Opinions & Features Workshop (Oct 26th)

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Dr. Carolyn Emery discusses concussion research at the University of Calgary

By Mackenzie McManus, December 8 2021—

As one of the best sports science school in North America based on ShanghaiRanking’s Global Ranking of Sport Science Schools and Departments, the University of Calgary studies a wide range of factors influencing physical health. Included in these are sports-related concussions.

According to a recent study performed by researchers at the University of Calgary, 1 in 9 Alberta youth experience a concussion caused by sport each year and leave much more significant impacts than the floating birds and stars around our heads as cartoons lead us to believe. Instead, a concussion is when the brain contacts the inside of the skull due to a jarring movement. This contact causes damage to the cells within the brain and can result in symptoms such as dizziness, headache, mood changes and light and auditory sensitivity.

Dr. Carolyn Emery, an epidemiologist at the University of Calgary, described how these symptoms can be long-lasting in up to 30 per cent of athletes experiencing a concussion, ultimately inhibiting athletes from returning to play. By  not returning to sport, the future health of young athletes is at risk. Specifically, “Consequences which may relate to reduced levels of physical activity across their lifetime may lead to obesity and other chronic health problems,” said Emery.

While working as a physiotherapist in pediatric rehabilitation before receiving her Ph.D., Emery witnessed long-term concussion symptoms in patients — which can include continued dizziness and headaches, as well as trouble remembering and focusing on tasks — and was motivated to take action. 

“I was seeing so many kids –— and very young kids — coming into the hospital following pretty significant injuries occurring in sport,” said Emery. “A lot of kids were suffering from concussions and while it is typical that the symptoms resolved within a month, we were seeing lots of kids who were having long-term problems following their concussions and I felt that there was so much to do.”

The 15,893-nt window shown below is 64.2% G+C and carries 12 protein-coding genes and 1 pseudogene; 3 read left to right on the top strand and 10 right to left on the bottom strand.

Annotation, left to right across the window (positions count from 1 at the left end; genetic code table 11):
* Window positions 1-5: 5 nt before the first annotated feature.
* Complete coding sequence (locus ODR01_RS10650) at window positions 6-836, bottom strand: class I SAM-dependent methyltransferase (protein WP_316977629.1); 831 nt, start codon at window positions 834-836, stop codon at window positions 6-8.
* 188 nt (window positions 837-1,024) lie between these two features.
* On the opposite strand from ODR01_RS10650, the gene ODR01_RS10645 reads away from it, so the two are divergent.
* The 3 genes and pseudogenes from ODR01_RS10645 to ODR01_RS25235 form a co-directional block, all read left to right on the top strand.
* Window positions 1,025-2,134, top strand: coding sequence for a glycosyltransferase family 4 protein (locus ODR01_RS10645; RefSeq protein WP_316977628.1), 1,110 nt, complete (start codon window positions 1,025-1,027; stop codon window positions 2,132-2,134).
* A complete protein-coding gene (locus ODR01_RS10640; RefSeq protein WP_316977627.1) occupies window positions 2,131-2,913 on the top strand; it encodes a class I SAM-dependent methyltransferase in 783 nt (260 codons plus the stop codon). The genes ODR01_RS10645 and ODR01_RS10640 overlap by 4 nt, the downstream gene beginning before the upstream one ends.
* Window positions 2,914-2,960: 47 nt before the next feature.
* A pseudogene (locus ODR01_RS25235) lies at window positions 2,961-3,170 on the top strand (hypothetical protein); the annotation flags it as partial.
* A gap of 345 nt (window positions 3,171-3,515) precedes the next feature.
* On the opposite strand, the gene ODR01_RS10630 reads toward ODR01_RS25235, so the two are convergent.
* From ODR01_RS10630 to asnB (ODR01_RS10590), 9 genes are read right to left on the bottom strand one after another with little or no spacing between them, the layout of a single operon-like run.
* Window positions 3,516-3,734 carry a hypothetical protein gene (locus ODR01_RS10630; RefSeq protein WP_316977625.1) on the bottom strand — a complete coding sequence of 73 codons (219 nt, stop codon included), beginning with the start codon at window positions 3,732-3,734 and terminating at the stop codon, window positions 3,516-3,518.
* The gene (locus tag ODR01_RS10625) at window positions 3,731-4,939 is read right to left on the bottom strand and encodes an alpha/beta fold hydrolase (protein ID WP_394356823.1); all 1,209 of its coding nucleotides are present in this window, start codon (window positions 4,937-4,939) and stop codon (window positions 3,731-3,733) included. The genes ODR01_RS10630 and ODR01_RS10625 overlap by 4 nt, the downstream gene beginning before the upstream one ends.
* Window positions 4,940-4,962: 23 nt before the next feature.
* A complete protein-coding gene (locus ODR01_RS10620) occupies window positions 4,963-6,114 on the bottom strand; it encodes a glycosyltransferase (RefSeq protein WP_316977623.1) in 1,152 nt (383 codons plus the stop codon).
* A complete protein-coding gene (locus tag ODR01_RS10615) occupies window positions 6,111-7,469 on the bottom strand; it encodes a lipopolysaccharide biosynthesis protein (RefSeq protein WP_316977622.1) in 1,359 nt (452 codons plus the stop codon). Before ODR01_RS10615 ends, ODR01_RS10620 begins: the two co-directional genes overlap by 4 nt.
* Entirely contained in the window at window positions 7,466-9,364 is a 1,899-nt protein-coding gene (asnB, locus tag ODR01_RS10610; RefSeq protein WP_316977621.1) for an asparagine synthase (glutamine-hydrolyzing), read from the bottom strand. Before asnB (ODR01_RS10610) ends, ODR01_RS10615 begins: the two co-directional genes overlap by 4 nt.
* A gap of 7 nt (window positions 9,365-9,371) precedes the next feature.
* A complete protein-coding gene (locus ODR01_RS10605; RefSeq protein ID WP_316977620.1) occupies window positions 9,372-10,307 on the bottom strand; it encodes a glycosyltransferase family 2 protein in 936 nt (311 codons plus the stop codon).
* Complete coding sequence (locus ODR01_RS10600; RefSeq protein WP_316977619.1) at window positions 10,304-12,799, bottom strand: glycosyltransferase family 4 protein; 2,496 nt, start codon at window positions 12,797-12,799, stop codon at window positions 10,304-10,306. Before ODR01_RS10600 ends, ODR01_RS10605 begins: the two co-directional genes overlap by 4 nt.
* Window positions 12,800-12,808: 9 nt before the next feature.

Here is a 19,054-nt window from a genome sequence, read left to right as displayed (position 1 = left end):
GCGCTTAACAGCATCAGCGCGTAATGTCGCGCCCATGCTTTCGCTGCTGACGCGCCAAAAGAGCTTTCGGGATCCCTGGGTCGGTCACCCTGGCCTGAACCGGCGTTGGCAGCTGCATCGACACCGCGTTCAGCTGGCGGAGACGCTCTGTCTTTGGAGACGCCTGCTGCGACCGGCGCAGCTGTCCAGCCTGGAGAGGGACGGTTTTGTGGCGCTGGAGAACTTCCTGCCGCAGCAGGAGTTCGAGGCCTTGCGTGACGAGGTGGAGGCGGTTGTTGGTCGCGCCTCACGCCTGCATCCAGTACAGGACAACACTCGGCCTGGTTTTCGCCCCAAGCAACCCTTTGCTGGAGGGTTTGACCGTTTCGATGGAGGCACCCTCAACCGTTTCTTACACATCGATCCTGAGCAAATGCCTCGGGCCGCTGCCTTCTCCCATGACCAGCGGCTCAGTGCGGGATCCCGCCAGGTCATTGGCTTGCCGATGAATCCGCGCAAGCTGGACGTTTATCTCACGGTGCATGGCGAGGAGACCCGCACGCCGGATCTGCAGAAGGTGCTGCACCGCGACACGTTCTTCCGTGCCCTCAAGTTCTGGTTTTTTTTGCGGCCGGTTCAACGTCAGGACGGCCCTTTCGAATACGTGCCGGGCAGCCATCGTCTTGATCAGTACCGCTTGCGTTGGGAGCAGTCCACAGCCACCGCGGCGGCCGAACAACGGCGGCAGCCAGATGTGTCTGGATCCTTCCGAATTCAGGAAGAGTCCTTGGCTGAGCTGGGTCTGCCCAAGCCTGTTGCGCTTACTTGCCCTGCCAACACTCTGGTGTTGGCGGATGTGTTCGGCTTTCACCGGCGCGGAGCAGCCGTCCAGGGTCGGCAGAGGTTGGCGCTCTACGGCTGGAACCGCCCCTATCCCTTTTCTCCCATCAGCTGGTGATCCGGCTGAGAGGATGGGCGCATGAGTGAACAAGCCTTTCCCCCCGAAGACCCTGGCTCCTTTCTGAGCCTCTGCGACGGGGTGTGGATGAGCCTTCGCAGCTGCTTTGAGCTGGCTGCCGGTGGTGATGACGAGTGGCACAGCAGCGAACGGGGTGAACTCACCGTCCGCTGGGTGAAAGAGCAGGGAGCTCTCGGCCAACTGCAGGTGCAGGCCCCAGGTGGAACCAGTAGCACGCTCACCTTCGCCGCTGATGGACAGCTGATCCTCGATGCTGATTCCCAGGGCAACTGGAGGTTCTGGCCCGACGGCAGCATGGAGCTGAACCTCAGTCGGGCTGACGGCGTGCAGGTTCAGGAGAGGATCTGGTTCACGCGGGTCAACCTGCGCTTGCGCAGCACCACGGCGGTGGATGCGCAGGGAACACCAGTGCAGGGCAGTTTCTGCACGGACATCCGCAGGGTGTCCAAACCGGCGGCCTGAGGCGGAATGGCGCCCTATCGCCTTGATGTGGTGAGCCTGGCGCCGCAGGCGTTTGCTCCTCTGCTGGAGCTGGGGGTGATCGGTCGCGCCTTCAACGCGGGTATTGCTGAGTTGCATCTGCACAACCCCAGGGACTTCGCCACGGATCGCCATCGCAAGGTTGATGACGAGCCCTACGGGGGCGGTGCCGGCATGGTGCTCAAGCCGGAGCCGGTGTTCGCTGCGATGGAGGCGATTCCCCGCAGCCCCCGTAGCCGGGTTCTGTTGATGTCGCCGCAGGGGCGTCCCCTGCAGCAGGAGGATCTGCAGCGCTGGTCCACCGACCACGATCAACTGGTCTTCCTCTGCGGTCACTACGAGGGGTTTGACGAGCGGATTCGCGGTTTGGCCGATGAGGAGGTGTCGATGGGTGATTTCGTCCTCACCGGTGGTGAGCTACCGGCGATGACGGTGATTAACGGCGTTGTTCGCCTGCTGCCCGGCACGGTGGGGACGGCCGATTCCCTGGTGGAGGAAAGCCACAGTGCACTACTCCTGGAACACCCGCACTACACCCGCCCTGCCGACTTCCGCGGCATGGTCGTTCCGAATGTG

Today, Emery is a major contributor to the University of Calgary’s involvement in concussion research as leader of the Surveillance in High School to Reduce Concussions and Consequences of Concussions in Canadian Youth Concussions program (SHRed). Funded by the NFL Scientific Advisory Board, Emery explained that this program operates across five provinces and places great emphasis on concussion detection, diagnosis, prognosis and treatment. SHRed Concussions also includes a surveillance program that encourages a deeper understanding of concussion risk factors and prevention strategies.

Just as Batman has a Batmobile, Emery and her team have a set of wheels to aid them in their work — the SHRed Mobile. A long bus containing equipment and a newly implemented lab, the SHRed Mobile makes it possible to bring the program goals of determining concussion risk, detection and prevention to communities. Additionally, the SHRed Mobile allows the program to bring “workshops and some of the clinical elements of our program out to rural communities and work more closely with our Indigenous community partners in establishing priorities around concussions and prevention and treatment,” said Emery.

Concussion research is not effective if it stays within the lab. It must reach the individuals it impacts, including athletes, parents, doctors and amateur athletic associations. Many community sporting organizations have already implemented concussion protocols and safety measures, and as pointed out by Emery. An increasing number of concussions in famous athletes, for instance, NHL star Sidney Crosby, as well as former NFL quarterback and Hall of Famer Steve Young, have raised awareness in the public about the occurrence and severity of concussions. 

The University of Calgary has taken community awareness of concussions a step further by developing the Massive Open Online Concussion (MOOC) course in partnership with the Université Laval. Led by Kathryn Schneider, a colleague of Emery’s, this program is an online course that makes concussion information easily accessible to all interested in learning more about concussions and is therefore capable of spreading concussion awareness to large numbers of the population. 

Finally, direct help is available to students and other members of the public with sports-related concussions through the Acute Sport Concussion Clinic located in the Sports Medicine Centre at the University of Calgary. Through filling out an appointment application form, patients will have access to a team of physiotherapists and physicians that will work with patients in understanding and treating the concussion injury. 

In all, the impact of concussions on the future lives of athletes can be frightening. But the answer is not to stop playing sports. Instead, research such as that at the University of Calgary is providing improved understanding on diagnosis, prevention and treatment that can keep youth active for years to come.


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